Husbands, love your wives as Christ loved the church and gave himself up for her (Ephesians 5:25).
If you’re like me, a Christian husband who takes the Bible seriously, you probably hang your head after reading that command from the Lord (via Paul’s pen). Is he serious? He expects imperfect me to love my wife the way he loved the church? Wow! That seems impossible!
That’s an understandable response . . . at first. But then, if you’re like me, you come to grips with the fact that he actually expects you to do as he commands. Not only that, he connects your obedience to this command (along with all the rest of his commands) to your love for him. “If you love me, you will keep my commandments” (John 14:15). Furthermore, you come to realize as you continue meditating on this command from Jesus, that this is one of the most important commands for me to obey as a Christian husband. You come to this conclusion when you realize that a few verses later, the Lord (via Paul’s pen) makes a direct comparison between the marriage of a husband and a wife, and the relationship between Christ and his church. Wow! This is important!
So then, as a man who truly does love Jesus, and as one now filled with humble and trembling resolve, you begin to reflect on what this command means for your role in your marriage. What does “as Christ loved the church” mean to me as a husband? How must I act toward my wife if I am to love her as Christ loved the church? Consider three answers that I came up with after asking myself those same questions:
It means your love for your wife must be self-sacrificing. As Jesus’ love for the church motivated him to lay aside his status in eternal glory, humble himself by becoming a man, and willingly give his body to a tortuous death on the cross for the redemption of his people, your love for your wife must be similarly sacrificial. Basically, you must love her by giving up yourself for her. You will demonstrate your self-sacrificing love for her by dedicating to her your time, your full attention, your energy, your affection, your kindness, your devoted faithfulness, and your material resources. Nothing that you have is not hers. Nothing that would not be good for her can be considered good for you. You will lay aside anything and everything necessary to place the priority of her wellbeing ahead of your own. Selfishness must be a thing of the past for you as her husband. Just as Christ manifested no selfishness toward his bride, there can be no selfishness on your part in your marriage—none!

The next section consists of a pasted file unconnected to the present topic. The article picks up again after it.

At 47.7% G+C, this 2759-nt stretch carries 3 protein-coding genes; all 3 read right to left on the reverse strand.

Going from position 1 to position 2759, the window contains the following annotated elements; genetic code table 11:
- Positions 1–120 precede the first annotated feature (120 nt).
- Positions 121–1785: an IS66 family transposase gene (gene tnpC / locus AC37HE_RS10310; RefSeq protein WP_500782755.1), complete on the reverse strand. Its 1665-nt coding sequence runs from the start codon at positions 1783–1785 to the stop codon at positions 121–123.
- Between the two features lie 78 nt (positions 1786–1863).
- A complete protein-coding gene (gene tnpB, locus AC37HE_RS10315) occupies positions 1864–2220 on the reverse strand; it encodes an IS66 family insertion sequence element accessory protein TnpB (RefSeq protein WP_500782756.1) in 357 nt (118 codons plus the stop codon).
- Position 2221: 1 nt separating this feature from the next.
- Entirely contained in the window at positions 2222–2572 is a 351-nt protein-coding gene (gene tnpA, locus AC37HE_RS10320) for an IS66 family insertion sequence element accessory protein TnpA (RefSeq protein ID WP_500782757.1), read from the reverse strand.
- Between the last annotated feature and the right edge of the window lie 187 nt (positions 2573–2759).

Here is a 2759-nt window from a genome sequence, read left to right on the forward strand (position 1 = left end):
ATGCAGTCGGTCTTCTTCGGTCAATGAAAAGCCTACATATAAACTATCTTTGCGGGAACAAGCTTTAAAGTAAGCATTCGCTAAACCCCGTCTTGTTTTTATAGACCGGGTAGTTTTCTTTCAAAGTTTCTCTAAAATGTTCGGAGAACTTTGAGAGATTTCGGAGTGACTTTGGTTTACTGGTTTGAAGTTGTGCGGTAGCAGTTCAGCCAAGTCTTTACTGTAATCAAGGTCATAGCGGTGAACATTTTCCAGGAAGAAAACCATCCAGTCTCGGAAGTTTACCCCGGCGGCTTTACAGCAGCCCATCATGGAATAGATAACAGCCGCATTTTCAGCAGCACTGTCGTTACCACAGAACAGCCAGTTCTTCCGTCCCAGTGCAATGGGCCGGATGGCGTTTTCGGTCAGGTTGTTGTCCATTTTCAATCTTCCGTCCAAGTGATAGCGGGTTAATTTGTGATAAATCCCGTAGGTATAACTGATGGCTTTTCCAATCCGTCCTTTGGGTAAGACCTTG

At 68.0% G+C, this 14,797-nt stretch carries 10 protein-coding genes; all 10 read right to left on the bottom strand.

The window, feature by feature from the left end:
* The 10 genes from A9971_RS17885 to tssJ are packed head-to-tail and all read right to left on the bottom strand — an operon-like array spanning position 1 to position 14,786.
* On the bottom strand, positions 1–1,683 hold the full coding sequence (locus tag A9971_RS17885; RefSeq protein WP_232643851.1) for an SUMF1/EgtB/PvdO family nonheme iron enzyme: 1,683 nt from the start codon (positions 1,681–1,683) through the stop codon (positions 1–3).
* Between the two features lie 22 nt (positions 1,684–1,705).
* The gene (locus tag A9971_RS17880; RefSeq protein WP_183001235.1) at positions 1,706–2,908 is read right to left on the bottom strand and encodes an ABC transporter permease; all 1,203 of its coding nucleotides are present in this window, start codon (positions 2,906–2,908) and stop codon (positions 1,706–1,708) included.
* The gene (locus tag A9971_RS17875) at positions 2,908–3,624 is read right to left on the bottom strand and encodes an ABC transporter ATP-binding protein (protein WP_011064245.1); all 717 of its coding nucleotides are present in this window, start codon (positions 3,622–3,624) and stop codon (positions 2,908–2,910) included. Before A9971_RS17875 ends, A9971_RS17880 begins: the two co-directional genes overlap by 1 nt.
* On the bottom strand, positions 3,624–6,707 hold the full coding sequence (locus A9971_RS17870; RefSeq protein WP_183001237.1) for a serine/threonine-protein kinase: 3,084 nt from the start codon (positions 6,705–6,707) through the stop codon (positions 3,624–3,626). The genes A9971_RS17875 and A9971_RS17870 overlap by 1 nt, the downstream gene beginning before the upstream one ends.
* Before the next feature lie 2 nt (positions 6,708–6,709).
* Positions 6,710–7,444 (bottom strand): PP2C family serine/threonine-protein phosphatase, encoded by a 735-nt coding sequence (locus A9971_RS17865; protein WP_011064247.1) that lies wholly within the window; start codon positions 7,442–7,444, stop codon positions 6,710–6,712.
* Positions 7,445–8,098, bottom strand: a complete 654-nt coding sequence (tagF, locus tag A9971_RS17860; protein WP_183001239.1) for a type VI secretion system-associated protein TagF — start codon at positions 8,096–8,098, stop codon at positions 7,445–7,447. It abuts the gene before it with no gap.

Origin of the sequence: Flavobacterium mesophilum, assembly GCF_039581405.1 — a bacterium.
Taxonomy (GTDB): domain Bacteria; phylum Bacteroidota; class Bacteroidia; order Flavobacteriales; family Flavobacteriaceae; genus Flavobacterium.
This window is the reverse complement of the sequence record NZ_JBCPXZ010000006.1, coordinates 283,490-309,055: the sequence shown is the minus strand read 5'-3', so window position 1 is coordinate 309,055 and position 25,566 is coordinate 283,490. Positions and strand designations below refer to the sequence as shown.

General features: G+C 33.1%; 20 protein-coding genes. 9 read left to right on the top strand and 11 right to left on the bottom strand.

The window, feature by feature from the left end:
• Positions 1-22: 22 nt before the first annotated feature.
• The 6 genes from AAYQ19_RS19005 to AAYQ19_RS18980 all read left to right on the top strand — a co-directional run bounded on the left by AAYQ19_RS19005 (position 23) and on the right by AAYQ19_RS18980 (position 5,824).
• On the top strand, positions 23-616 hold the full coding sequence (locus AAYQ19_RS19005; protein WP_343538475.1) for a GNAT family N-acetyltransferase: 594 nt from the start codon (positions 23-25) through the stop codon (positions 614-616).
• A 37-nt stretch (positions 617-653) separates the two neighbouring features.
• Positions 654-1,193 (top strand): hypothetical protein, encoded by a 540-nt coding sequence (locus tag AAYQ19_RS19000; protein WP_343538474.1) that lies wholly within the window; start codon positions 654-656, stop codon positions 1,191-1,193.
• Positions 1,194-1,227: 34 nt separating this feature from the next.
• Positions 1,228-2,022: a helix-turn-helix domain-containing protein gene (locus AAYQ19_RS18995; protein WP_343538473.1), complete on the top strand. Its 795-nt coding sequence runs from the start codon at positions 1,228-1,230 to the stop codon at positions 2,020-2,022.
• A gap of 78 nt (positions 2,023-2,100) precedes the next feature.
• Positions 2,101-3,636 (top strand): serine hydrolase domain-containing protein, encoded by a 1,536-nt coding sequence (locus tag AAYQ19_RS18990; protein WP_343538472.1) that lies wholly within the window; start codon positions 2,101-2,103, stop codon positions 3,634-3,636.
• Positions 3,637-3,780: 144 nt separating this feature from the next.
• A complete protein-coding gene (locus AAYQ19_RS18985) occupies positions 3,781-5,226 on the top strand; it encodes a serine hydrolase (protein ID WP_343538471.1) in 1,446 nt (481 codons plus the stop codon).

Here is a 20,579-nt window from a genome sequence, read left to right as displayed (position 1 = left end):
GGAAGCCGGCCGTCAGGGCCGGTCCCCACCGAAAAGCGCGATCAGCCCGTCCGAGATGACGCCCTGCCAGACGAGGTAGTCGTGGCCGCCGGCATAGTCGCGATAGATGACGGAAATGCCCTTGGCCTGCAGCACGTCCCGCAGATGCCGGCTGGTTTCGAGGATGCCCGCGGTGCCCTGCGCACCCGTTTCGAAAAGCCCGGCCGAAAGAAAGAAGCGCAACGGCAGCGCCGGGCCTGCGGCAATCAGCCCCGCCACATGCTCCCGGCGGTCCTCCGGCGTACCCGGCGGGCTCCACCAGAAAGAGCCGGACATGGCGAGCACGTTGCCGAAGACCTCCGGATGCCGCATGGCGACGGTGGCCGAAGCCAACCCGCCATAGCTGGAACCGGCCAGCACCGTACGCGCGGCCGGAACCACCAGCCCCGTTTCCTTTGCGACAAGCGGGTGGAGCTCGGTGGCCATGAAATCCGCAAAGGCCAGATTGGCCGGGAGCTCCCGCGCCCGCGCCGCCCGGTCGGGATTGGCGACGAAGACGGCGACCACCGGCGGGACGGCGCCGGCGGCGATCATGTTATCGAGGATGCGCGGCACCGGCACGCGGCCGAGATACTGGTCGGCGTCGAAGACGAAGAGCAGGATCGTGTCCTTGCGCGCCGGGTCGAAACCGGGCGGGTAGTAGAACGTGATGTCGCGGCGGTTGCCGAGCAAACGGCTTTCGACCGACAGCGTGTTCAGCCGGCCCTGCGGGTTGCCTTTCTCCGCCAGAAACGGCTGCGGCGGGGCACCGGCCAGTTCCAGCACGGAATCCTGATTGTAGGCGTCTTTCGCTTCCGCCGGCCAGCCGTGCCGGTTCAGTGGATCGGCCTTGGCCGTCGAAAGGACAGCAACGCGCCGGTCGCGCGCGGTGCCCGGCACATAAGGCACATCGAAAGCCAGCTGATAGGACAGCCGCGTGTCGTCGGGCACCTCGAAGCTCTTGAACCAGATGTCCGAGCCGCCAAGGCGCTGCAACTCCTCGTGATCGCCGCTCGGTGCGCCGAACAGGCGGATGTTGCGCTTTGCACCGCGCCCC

It means your love for your wife must be unconditional. When Jesus gave his life for the church, we were unredeemed, fallen, wicked, undeserving sinners (cf. Romans 5:8). He did not die for us because he found something noble or worthy in us. He died for us though we had no such worth. In fact, he died for us though we hated him and loved the darkness (John 3:19-20). Even now, his steadfast love for us continues though we often grieve him by our sin. Therefore, if you are to love your wife as Christ loved the church, your love for her cannot be allowed to hinge upon her personal merits or her conduct. You love her unconditionally because she is your wife—because you have set your steadfast love upon her as Christ set his upon his church. A husband’s love that is withheld or withdrawn when his wife falls short in some way (at least in his estimation) is not a Christlike love.
It means your love for your wife must be initiatory. In other words, it must be a love that leads the way and inspires love and respect in return.Jesus loved the church first. As a result of his love for us, we love him. As John wrote, “We love him because he first loved us” (1 John 4:19). This would be the easiest aspect of this command to keep if it merely meant that you were the one who initiated the relationship, or the one who proposed marriage to her. If that were all that this implied, your work would be done. But it means far more than that. It means your love for her leads the way for both of you through difficult changes of life and conflicts in your marriage. It means your love for her leads the way in being slow to take offense and eager to reconcile. It means your love for her is what inspires and compels her to love and respect you. It means that though your wife is commanded to respect and love you (Eph. 5:33; Titus 2:4), your love for her must be the kind that makes these commands a joy for her to obey.